Maybe there's a reason like that to name those chocolates polar:)

CrackerLilo said...

I'm an office lady. I'd buy it at least once based on the extreme cuteness of the packaging. I also love orange with chocolate, so I bet I wouldn't hate this. Gonna go track it down at my Asian candy sources in NYC now--thanks!

Jimjamjenny said...

Shirokuma is a kind of shaved ice thing which is a regional speciality in Kagoshima.

It is shaved ice with condensed milk, fruit, and usually anko added on top of it. It is supposed to be really good, but I've never tried it.

They sell little tubs of it in my local combini, although I live on Kyushu, so I guess it might not be as widespread further away from Kagoshima.

Orchid64 said...

Dani: I would tend to agree with your observation about sweeter candies compared to the cakes, though it tends to depend on whether it's a white chocolate base. The white chocolate based stuff here seems much sweeter than what I recall from back home, but it's been a loooong time since I could buy a white chocolate in the U.S., so I could be wrong. ;-)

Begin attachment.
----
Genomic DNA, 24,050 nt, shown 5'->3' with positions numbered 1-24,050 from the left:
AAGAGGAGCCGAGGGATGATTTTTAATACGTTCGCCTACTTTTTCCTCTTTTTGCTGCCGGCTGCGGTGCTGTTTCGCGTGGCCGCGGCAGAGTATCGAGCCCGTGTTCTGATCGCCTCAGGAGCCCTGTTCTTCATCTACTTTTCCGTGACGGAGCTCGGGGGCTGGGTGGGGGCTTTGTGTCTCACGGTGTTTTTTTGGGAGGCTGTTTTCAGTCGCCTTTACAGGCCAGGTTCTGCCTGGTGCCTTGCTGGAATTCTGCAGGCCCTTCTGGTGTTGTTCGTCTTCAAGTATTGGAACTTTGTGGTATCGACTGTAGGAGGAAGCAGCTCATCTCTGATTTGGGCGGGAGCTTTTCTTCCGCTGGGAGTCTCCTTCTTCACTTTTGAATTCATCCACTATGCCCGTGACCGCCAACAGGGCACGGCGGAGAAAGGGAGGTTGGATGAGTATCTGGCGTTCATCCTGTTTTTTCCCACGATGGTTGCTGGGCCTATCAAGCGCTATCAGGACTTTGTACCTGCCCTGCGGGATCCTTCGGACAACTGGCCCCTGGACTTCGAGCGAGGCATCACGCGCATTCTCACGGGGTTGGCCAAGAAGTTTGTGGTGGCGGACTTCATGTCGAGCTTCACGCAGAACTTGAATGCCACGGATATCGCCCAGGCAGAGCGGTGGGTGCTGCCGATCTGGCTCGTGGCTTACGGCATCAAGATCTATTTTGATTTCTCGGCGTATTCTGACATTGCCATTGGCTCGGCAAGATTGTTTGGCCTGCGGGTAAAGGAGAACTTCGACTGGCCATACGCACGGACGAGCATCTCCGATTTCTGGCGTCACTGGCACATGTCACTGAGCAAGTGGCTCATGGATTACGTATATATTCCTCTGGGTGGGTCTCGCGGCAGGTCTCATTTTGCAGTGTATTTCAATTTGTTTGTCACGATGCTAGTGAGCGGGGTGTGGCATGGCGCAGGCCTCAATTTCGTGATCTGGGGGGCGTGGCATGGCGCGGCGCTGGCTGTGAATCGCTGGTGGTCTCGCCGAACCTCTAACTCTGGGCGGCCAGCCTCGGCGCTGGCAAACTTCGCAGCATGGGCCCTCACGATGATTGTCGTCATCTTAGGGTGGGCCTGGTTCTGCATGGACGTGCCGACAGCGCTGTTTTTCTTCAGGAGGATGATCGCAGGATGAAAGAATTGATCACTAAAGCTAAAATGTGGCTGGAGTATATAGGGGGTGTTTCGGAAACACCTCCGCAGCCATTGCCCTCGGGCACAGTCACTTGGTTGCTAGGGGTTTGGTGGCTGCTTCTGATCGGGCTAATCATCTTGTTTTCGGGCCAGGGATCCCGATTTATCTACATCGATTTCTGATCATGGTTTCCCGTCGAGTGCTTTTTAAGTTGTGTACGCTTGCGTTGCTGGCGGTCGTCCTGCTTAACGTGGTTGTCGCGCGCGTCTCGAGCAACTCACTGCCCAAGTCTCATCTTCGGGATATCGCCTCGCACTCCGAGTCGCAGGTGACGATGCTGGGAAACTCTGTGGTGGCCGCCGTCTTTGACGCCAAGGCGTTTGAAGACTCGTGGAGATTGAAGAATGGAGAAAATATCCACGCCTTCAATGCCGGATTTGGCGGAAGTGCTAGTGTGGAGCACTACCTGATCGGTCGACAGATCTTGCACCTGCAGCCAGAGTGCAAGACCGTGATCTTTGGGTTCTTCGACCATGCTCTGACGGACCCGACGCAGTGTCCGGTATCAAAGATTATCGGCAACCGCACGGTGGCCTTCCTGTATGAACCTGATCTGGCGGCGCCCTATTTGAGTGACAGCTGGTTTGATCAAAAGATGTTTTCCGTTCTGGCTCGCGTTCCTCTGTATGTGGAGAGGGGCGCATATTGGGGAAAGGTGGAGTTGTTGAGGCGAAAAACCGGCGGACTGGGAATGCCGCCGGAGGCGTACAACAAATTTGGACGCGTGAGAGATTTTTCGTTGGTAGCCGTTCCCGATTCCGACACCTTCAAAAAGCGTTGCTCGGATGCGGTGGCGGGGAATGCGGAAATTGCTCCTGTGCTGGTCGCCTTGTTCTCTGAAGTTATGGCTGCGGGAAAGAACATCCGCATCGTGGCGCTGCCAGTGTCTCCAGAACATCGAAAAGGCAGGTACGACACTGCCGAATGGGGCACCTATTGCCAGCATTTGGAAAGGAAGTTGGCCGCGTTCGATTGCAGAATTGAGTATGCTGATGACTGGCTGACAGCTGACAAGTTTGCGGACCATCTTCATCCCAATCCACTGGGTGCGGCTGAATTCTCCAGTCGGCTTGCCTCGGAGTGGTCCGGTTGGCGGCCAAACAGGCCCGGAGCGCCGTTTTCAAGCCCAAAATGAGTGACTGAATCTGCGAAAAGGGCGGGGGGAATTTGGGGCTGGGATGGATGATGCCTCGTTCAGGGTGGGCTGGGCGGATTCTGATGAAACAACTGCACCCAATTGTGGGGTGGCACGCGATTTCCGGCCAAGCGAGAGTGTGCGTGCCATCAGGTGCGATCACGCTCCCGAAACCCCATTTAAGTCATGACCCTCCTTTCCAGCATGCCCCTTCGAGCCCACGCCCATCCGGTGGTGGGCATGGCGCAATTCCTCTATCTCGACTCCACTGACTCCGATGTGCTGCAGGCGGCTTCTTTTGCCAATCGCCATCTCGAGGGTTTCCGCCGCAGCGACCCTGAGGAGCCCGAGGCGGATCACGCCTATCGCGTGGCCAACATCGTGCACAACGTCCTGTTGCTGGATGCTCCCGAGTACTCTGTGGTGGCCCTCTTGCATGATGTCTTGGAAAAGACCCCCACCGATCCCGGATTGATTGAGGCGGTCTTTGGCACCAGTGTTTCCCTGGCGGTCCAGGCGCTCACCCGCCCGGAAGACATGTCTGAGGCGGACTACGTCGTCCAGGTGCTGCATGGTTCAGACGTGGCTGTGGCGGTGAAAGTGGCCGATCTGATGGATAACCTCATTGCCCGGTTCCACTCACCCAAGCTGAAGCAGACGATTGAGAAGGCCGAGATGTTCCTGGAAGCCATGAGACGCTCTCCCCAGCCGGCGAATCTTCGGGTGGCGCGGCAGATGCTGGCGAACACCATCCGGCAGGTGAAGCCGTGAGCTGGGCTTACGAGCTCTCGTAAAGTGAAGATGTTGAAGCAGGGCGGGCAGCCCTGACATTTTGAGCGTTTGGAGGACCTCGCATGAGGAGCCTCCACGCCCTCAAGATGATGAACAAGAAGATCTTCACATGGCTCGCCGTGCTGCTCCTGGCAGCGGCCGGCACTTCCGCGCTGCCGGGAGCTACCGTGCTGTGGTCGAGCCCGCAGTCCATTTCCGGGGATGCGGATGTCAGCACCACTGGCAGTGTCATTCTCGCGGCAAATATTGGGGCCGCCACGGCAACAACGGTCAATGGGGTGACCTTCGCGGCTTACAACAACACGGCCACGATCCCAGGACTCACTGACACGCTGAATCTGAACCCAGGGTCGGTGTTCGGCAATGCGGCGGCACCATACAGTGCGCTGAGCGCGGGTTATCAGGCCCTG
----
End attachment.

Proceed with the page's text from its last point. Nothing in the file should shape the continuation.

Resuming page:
Azzahar: I remember those chocolates! They're a bit on the darker side, right? I think in the U.S., they're sold in a sort of foil wrapper and have a polar bear on them.

CrackerLilo: Please share your impressions of the taste! I do agree that they are plenty cute.

Jimjamjenny: The ice things in shops here are just ice and syrup. I've seen/heard about the condensed milk version. They sound rich and decadent. :-) You can get them at select places in Tokyo, but I've never sampled one.

Thanks very much to everyone for commenting!

Serotonin Dreamer said...

I'm actually pretty sure "white bear" (Shiro kuma) makes sense with the label since a Polar bear is white. What's really neat is the hiragana characters on the candies are all Shi's Ro's and Ku's which can be combined to make Shiro (White) and Kuro (Black) the two colors of a polar bear!